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Open: Inside the Ropes at Bethpage Black

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  • Anonymous

    Posted September 6, 2003

    Longer than the Yardage at Bethpage

    This book took too long to get into ANY interesting golf stories and details. Too much detail on people we never heard of nor will again. I almost tossed in the towel a few times on it. Last 1/3 of the book was much better - when the Open was finally played. I'm glad I finished it but also happy that it was bought by someone else.

    1 out of 1 people found this review helpful.

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  • Anonymous

    Posted May 7, 2003

    Total waste of time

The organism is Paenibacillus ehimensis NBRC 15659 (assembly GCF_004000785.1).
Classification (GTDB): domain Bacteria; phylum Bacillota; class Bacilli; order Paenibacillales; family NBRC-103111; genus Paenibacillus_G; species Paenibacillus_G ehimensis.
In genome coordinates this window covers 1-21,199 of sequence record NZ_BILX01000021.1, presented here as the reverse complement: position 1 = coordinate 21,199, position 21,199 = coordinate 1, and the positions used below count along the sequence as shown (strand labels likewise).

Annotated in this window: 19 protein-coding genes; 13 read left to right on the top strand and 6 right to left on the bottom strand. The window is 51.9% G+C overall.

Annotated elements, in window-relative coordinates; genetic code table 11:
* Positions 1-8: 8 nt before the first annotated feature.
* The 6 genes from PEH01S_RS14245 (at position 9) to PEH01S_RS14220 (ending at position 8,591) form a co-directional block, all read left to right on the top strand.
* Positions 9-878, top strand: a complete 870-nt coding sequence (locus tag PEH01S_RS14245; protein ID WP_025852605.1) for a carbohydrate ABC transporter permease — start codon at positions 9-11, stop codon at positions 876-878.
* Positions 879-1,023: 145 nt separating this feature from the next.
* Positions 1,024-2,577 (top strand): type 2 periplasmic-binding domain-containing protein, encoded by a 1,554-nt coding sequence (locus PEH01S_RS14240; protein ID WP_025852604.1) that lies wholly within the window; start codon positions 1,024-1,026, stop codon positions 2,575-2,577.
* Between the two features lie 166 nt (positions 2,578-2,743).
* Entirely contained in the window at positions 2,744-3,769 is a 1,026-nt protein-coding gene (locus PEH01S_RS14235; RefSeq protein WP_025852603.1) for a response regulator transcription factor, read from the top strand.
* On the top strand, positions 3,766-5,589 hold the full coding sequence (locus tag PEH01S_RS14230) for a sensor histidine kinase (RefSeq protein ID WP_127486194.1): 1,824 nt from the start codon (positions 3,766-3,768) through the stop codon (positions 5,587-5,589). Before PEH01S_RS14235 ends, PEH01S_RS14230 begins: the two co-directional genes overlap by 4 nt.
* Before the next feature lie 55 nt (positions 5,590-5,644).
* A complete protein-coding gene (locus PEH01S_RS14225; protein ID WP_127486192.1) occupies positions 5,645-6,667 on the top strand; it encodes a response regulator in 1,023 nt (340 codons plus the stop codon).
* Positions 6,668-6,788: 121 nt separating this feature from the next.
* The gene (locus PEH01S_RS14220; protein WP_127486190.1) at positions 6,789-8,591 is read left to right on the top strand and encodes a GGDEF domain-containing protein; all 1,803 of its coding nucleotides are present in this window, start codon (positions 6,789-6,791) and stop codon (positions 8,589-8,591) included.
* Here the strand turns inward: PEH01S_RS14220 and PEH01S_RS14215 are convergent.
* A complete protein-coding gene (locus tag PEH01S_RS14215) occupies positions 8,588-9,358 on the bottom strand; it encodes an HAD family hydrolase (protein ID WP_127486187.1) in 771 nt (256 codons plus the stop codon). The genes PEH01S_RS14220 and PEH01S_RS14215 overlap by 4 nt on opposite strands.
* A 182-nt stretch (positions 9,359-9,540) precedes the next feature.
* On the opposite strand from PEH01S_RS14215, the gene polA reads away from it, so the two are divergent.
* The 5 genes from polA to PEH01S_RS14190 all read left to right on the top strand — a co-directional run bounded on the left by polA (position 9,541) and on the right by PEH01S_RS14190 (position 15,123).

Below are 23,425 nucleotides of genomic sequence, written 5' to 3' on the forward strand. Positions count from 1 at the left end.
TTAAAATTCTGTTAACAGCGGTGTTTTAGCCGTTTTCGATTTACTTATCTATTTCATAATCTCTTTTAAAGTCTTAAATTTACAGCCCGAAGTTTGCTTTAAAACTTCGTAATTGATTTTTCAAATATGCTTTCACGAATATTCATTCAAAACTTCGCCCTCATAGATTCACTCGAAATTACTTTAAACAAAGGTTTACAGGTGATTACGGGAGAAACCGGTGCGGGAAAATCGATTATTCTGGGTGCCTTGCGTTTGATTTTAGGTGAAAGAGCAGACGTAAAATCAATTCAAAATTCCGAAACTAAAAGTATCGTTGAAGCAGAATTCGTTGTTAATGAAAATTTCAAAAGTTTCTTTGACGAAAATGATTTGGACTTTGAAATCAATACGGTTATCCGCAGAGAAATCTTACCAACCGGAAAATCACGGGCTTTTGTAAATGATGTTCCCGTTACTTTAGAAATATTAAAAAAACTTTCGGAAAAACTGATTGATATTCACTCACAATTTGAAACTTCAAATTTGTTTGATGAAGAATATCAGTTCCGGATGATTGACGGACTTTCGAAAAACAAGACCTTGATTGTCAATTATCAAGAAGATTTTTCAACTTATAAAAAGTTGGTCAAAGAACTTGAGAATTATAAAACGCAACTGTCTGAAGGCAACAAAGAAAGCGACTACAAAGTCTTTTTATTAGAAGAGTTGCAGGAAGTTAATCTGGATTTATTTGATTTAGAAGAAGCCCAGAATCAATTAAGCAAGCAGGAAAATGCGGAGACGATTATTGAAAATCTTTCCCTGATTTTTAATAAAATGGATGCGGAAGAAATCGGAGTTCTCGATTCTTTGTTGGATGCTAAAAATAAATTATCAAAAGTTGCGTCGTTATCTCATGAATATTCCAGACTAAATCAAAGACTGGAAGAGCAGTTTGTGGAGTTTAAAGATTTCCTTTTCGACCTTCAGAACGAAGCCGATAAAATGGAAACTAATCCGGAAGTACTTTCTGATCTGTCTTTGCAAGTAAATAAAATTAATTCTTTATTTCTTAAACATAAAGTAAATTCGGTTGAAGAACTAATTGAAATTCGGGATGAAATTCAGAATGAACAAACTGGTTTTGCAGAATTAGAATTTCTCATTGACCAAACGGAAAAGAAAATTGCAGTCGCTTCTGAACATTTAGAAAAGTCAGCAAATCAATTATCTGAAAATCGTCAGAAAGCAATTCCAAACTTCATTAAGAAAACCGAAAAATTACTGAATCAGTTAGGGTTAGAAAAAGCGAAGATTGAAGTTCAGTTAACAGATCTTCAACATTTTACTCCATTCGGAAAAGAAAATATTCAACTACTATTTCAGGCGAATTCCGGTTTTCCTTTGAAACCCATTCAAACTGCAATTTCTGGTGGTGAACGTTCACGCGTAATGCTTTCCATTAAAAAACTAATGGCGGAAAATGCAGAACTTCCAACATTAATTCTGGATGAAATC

I must admit, I had high expectations for this book. 'The Majors' and 'A Good Walk Spoiled' by Feinstein were thoroughly enjoyable because they offered the reader an inside-the-ropes look at the PGA Tour. Those books focused on the players and their performances, and delivered countless memorable, often hilarious stories of what goes on in a world that the average golf fan has no access to. I expected the same with this book. Wrong. This book is an incredibly detailed account of the work required to stage a US Open. What this amounts to is endless discussion of the USGA handling problems like traffic and parking and David Fay making phone calls. Who cares about going behind-the-scenes at the USGA? The inner workings of this stuffy, pretentious and arrogant organization are about as appealing as listening to a city council meeting. The coverage of the actual play, what little there is, begins on page 265. 265! If you enjoyed watching the championship, as I did, you probably remember the drama, excitement, controversy and emotion of it all. Very little time is devoted to the 9/11 tributes and stories, the rowdiness of the crowd, the activities of the players, the locals who played the course, or anything else that made this tournament fascinating. While Feinstein makes an attempt to cover the qualifying rounds for the Open, it is done without suspense or real interest. If you want an exhaustive history of the USGA's efforts to stage a championship at (gasp) a public course, here you go. To make the Open at Bethpage Black this dull was quite a feat. For the antidote to this soul-crusher, 'Bud, Sweat and Tees' is out in paperback now.

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